• Core Principles and Methodology in the application of bank resolution should be adopted to reflect the local environment.
• The role of the judiciary in prompt determination of cases is critical to effective problem bank resolution.
• Experiences from Nigeria, Kenya, Tanzania and Zimbabwe show that the judicial process in these countries is slow.
• Institution of a strong legal framework is also critical in problem bank resolution.
• There was a real challenge in information integrity in Nigeria and other African countries.
• There is need for cooperation and collaboration among the safety net players in the financial system such that information gathering and sharing among safety net players become seamless in addressing problem bank resolution.
• Proper valuation of assets (intangible and tangible) and liabilities are necessary for a successful P&A, using independent, professional and other investment valuers.
• Poor public awareness and low financial literacy constitute a huge challenge for deposit insurers globally.
• It was observed that the scope of coverage for all DISs in Africa remains restricted to deposit instruments of deposit-taking financial institutions as they do not provide coverage for deposit-like products of insurance companies as is the case in Malaysia.
• There is need for Deposit Insurance Agencies to be granted powers to take part in due diligence of institutions seeking banking licenses as they are statutorily required in most cases to extend deposit insurance to these institutions once they are licensed.
• There is need for clear definition of insurable products to avoid ambiguity in computing insured deposits for purposes of claim settlement.
• As much as P&A is a very good option to resolve bank failure, there is need to review the prudential guidelines to prescribe early triggers of distress for prompt corrective action. This is currently absent in most ARC member countries.
• There is a long delay in depositor reimbursement after bank closures in most ARC member countries.
• There is a long delay in the realisation of assets of closed banks which has adversely affected bank resolution process.
Based on the above observations, the following recommendations were drawn from the conference:
1. For effective problem bank resolution, there is need for a robust collaborative framework among all the safety-net players which clearly defines the responsibility of each of the players to avoid overlapping of functions.
2. Deposit Insurance Agencies (DIAs) should be given adequate resolution powers including powers of access to information prior to license revocation and power to prosecute bank officials/director who might have contributed to the failure of the banks. In addition, staff of the DIAs should be protected for actions taken in good faith in the course of their duties.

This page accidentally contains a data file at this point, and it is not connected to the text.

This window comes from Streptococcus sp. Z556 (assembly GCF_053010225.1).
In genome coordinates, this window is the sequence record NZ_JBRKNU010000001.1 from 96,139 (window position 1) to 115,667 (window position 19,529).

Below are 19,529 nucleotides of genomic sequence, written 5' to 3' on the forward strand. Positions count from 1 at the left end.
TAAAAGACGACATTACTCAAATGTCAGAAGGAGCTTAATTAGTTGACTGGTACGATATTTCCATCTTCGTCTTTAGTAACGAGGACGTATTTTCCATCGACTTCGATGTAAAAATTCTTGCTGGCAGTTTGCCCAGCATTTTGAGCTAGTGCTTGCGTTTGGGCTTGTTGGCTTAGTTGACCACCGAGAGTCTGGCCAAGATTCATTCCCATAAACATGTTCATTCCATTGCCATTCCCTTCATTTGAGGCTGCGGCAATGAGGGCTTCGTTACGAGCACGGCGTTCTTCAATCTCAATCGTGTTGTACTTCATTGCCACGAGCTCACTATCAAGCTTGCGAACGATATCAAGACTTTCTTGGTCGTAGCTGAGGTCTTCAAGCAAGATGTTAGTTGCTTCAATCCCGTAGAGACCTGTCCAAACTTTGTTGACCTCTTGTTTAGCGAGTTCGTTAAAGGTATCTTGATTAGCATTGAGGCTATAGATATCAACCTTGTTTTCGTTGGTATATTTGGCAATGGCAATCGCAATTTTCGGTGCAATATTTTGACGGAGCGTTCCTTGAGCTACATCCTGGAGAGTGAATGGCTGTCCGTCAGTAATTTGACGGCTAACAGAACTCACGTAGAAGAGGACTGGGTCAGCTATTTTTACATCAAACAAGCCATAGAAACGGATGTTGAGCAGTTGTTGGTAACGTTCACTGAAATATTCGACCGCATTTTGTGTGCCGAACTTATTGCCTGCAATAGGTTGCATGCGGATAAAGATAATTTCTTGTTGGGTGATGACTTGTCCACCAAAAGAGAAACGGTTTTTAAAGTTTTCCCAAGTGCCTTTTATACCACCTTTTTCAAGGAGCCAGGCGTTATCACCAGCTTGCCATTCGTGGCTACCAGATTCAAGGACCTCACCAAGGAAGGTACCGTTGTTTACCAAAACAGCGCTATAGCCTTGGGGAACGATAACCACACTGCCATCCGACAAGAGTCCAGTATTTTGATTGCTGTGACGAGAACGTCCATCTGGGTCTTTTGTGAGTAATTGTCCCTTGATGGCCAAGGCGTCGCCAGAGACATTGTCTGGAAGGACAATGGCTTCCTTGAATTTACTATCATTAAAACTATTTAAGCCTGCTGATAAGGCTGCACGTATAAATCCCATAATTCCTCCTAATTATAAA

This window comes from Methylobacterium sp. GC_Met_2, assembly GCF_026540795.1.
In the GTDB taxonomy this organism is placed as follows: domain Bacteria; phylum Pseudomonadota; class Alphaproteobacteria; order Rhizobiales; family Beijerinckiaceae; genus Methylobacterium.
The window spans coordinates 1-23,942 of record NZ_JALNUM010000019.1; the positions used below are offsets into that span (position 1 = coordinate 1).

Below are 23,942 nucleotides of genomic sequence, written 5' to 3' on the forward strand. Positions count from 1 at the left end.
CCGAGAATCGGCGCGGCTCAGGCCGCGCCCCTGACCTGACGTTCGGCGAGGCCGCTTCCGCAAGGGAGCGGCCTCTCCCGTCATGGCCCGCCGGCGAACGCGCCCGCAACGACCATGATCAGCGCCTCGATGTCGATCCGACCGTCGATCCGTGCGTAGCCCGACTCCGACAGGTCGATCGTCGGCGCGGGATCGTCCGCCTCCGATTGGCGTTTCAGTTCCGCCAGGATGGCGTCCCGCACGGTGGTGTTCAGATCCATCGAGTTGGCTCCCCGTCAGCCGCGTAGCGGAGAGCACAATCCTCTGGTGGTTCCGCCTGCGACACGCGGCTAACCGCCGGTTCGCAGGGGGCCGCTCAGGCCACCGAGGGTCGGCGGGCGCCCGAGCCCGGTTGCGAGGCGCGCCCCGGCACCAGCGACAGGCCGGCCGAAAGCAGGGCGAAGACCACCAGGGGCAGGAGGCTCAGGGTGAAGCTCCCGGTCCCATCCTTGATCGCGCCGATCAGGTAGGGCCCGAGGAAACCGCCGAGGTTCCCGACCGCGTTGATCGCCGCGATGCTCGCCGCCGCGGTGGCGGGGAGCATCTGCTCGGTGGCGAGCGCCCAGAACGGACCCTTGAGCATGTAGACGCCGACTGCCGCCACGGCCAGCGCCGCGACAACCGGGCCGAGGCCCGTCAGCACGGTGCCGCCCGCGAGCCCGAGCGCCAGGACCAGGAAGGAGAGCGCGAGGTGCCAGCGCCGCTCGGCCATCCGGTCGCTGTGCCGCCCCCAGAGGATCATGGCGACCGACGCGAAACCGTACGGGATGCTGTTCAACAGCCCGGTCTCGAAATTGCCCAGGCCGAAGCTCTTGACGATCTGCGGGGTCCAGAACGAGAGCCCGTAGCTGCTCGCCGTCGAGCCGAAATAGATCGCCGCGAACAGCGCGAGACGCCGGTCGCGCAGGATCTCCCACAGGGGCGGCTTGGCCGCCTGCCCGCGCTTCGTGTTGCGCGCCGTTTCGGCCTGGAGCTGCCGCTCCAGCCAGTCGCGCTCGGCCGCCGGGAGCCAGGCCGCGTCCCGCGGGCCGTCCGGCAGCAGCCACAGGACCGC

3. There is need to give adequate time for due diligence to be conducted by intending assuming banks in P&A transactions.
4. There is need to leverage on the expertise of the Deposit Insurance Agencies in problem bank resolution by ensuring that the Deposit Insurance Agency handles and administers bank resolution cases even in situations where government funds are involved as is done in US, Malaysia and Taiwan, among other countries. In that case there is the need to execute appropriate Memorandum of Understanding (MoU) between the deposit insurance agency and other safety-net players.
5. Bidding process in P&A transactions should follow due process to ensure transparency. To do this, there should be separate committees involved in bid opening and bid analysis to ensure transparency instead of one committee performing all the functions.
6. Challenges of low public awareness, inadequate legal framework, slow asset realisation and operational challenges are common to Deposit Insurers in Africa and should be addressed for an effective failure resolution in general and for ensuring the effectiveness of the P&A transactions, in particular.
7. There is need to have a clear policy and procedures in the conduct of business, delegation of duties and documentation of approval process for an effective P&A transaction.
8. There is need for Deposit Insurance Agencies to be granted powers to take part in due diligence of institutions seeking banking licenses as they are statutorily required in most cases to extend deposit insurance to these institutions once they are licensed.
10. The insurable products should be clearly defined to avoid ambiguity in the computation of insured deposits thereby fostering market discipline as well as facilitating prompt depositor reimbursement.
11. DISs should put in place a mechanism for the quick reimbursement of depositors in line with best practices by identifying and addressing issues inhibiting prompt reimbursement so as to further boost depositors’ confidence in the financial system.
Source:Nigeria Deposit Insurance Corporation (NDIC)